Morton’s holds some amazing wine events, it is true. Last year I attended Morton’s Back Bay’s bubbly event and special reserve wine tasting, both featuring signature Morton’s dishes, fantastic wines, and their across-the-board impeccable service. So when my friend Megan suggested we attend a sparkling wine tasting at the Morton’s Seaport location, I was definitely on board.
The Morton’s Seaport location sings spring and summer to me. Overlooking the bustling Boston Harbor, the restaurant has that feel that only places near the water have, open, bright, almost like you are on vacation. Megan had gotten together a group of us for the tasting, and Daisy and I were the first to arrive. Before we headed into the tasting room, Jen joined us.
One thing I love about the tastings at Morton’s is that many of them are seated. It takes the juggling of a glass, a plate, a camera, and a notebook out of the equation, and makes the whole experience more comfortable. The room was set up like it would be for any special event, with simple but gorgeous centerpieces on the crisp white linen tablecloths. From my seat, I could see the harbor, and off in the distance planes taking off at Logan.
After awhile, Megan and Bianca also joined us, and soon after, the sweet sound of the popping of corks began. Our first sparkling wine was from the Roederer Estate in California’s Anderson Valley. The Anderson Valley Brut was probably my favorite of the entire evening. Crisp, with a touch of pear flavor and that great, yeasty nose that I love, it went perfectly with the food pairing, a tarragon lobster salad roll that will soon be featured on Morton’s menu.
The second wine, the Louis Roederer, was the only Champagne of the evening. True story: it annoys mewhen people refer to all sparkling wine as Champagne. Champagne comes from the Champagne region of France and must be made of Pinot Noir, Pinot Meunier, Chardonnay, or a combination of those, no other grapes. Sparkling wine is made in the méthode champenoise in other places, but it is not Champagne.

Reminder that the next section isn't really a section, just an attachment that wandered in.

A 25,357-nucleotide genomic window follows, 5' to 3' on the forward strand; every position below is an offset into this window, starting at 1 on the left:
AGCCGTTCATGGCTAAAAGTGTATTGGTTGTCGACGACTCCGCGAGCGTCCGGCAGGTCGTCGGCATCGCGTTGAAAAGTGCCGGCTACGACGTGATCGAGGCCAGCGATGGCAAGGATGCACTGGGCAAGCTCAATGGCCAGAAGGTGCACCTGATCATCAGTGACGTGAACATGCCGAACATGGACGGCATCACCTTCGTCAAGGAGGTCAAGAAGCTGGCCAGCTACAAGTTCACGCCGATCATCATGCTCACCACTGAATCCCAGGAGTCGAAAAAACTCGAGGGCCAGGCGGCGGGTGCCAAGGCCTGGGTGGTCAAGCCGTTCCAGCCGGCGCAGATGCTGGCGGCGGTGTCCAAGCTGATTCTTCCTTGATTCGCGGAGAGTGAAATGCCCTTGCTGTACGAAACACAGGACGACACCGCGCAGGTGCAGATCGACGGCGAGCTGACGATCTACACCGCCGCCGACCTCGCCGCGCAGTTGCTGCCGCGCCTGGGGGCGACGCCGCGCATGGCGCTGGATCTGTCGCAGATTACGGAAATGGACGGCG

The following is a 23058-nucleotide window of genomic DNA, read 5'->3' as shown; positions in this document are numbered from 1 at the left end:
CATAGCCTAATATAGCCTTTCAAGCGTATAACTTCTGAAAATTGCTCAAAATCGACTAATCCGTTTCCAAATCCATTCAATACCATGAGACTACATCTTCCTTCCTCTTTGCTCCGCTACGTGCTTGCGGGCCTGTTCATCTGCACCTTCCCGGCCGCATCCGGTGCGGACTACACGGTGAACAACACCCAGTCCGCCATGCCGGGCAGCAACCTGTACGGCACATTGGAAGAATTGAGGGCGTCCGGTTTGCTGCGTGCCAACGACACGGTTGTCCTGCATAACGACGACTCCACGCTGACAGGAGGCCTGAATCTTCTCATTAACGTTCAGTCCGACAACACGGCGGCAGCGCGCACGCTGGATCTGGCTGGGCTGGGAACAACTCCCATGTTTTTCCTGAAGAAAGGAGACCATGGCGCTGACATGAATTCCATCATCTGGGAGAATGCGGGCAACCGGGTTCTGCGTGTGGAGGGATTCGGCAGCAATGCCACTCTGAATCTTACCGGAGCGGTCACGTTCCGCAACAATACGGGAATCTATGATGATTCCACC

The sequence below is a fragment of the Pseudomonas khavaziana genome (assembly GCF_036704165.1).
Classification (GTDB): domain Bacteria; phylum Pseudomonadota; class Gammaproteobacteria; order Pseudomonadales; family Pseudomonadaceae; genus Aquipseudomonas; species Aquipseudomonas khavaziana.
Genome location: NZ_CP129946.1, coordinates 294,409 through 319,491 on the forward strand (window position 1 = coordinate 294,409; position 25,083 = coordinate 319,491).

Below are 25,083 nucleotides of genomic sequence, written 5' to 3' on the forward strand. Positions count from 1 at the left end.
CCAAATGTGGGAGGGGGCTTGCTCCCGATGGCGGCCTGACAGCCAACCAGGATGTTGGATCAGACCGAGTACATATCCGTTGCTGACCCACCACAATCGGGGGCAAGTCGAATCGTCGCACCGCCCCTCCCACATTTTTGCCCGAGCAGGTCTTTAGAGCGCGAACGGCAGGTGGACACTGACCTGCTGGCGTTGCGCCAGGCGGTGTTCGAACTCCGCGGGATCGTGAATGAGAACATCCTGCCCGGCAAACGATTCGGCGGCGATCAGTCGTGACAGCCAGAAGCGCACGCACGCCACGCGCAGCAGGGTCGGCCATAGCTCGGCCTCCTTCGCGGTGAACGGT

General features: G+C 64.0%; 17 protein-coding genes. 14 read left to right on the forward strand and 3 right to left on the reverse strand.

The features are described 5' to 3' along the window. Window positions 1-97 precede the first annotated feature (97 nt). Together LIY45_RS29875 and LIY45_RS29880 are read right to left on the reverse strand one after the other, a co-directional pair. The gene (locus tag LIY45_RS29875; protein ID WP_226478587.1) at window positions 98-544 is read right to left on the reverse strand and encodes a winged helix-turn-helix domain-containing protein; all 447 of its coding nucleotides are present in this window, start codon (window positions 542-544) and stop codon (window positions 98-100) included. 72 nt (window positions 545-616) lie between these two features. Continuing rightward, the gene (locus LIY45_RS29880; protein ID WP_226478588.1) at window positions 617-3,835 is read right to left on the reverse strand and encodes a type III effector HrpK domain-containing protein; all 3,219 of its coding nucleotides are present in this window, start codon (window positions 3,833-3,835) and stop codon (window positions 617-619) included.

Louis Roederer, the original Roederer, is located in the Champagne region of France, and while the Louis Roederer was the priciest of the bubbly we tried, it was actually my least favorite. I am not sure if it was the food it was paired with, but it actually tasted a little bitter to me.
I did, however, love the food, which just kept coming. Morton’s crab cakes, which are all fresh, meaty crab, went well with a creamy mustard sauce. The crab cakes are usually what I order for my entrée at Morton’s, and I adored this mini version.
The third wine of the evening was another from Roederer Estate, their Brut Rosé, a blend of 60% Pinot Noir and 40% Chardonnay. I loved the Rosé’s coppery pink color, hints of strawberry flavors, and celebratory sparkle. I could drink sparkling Rosé year round, and I definitely love this wine. I also loved the smoked salmon and crème fraiche pizza and chicken tenders that made their way on to our table. These very different dishes showed the versatility of sparkling wine as a food wine; it goes surprisingly well with fried food, and bubbly and pizza is one of my all time favorite combinations!
The final sparkling wine of the evening was from a winery near and dear to my heart, Mumm Napa. We have visited Mumm multiple times, and I absolutely love their sparkling and still wines, the people who work there, and their gorgeous views. The Mumm Cuvee M is slightly sweet but also rich, think honey and brioche. This, to me, is a very well-balanced wine with a level of sweetness that I can tolerate. It is perfect sipped as an aperitif but also went well with the giant chocolate covered strawberries that were our final course.
I think we were all pleasantly surprised at the amount of quality food that came with this tasting. For $35, you are served multiple plates of appetizers, a dessert, and four glasses of wine. It is a great way to spend time with friends, and I think we may have a standing reservation for Morton’s tasting events!